Amazon Elastic Compute Cloud (Amazon EC2) is a web service that provides secure, resizable compute capacity in the cloud. The introduction of Amazon EC2 Mac now enables macOS based workloads to run in the AWS Cloud. These EC2 instances require Dedicated Hosts usage. EC2 integrates natively with Amazon CloudWatch to provide monitoring and observability capabilities.

In order to best leverage EC2 for dynamic workloads, it is a best practice to use Auto Scaling whenever possible. This will allow your workload to scale to demand, while keeping a minimal footprint during low activity periods. With Auto Scaling, you don’t have to worry about provisioning more servers to handle peak traffic or paying for more than you need.

This post will discuss how to create an Auto Scaling Group for the mac1.metal instance type. We will produce an Auto Scaling Group, a Launch Template, a Host Resource Group, and a License Configuration. These resources will work together to produce the now expected behavior of standard instance types with Auto Scaling. At AWS Professional Services, we have implemented this architecture to allow the dynamic sizing of a compute fleet utilizing the mac1.metal instance type for a large customer. Depending on what should invoke the scaling mechanisms, this architecture can be easily adapted to integrate with other AWS services, such as Elastic Load Balancers (ELB). We will provide Terraform templates as part of the walkthrough. Please take special note of the costs associated with running three mac1.metal Dedicated Hosts for 24 hours.

How it works

First, we will begin in AWS License Manager and create a License Configuration. This License Configuration will be associated with an Amazon Machine Image (AMI), and can be associated with multiple AMIs. We will utilize this License Configuration as a parameter when we create a Host Resource Group. As part of defining the Launch Template, we will be referencing our Host Resource Group. Then, we will create an Auto Scaling Group based on the Launch Template.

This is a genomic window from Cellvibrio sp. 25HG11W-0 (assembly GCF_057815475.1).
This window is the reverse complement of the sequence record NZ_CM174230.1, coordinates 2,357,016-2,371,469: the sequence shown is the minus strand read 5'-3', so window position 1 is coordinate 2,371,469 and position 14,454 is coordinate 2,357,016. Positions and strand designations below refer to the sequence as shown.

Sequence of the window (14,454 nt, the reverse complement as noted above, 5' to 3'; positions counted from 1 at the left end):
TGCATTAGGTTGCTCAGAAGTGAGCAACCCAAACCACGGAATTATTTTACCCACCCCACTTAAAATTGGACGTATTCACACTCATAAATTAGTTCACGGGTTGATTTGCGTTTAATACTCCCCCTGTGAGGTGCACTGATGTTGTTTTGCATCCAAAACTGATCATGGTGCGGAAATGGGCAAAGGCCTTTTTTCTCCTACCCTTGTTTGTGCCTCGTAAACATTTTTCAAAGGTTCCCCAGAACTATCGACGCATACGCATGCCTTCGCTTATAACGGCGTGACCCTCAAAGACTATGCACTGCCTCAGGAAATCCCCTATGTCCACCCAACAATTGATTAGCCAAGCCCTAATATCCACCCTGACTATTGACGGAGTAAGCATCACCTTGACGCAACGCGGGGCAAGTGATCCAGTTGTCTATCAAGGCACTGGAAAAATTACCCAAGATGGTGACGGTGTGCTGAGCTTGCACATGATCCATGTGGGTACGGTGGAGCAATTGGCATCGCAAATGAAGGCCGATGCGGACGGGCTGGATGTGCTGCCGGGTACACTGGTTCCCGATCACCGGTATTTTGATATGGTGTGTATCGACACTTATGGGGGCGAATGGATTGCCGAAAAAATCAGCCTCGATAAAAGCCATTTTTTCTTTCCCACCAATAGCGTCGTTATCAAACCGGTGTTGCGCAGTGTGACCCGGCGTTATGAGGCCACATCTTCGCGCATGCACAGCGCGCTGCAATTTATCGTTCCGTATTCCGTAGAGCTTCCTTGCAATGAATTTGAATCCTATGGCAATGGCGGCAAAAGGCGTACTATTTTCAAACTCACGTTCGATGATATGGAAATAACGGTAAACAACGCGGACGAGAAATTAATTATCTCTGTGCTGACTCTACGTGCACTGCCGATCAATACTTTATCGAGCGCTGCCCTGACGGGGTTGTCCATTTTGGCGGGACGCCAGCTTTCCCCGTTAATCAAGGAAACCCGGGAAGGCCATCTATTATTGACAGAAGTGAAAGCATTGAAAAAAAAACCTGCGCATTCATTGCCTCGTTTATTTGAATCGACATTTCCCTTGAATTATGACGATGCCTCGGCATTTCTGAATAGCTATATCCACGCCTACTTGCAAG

Example flow of License Manager, AWS Auto Scaling, and EC2 Instances and their relationship to each other.

The License Configuration will control the software licensing parameters. Normally, License Configurations are used for software licensing controls. In our case, it is only a required element for a Host Resource Group, and it handles nothing significant in our solution.

The Host Resource Group will be responsible for allocating and deallocating the Dedicated Hosts for the Mac1 instance family. An available Dedicated Host is required to launch a mac1.metal EC2 instance.

The Launch Template will govern many aspects to our EC2 Instances, including AWS Identity and Access Management (IAM) Instance Profile, Security Groups, and Subnets. These will be similar to typical Auto Scaling Group expectations. Note that, in our solution, we will use Tenancy Host Resource Group as our compute source.

Finally, we will create an Auto Scaling Group based on our Launch Template. The Auto Scaling Group will be the controller to signal when to create new EC2 Instances, create new Dedicated Hosts, and similarly terminate EC2 Instances. Unutilized Dedicated Hosts will be tracked and terminated by the Host Resource Group.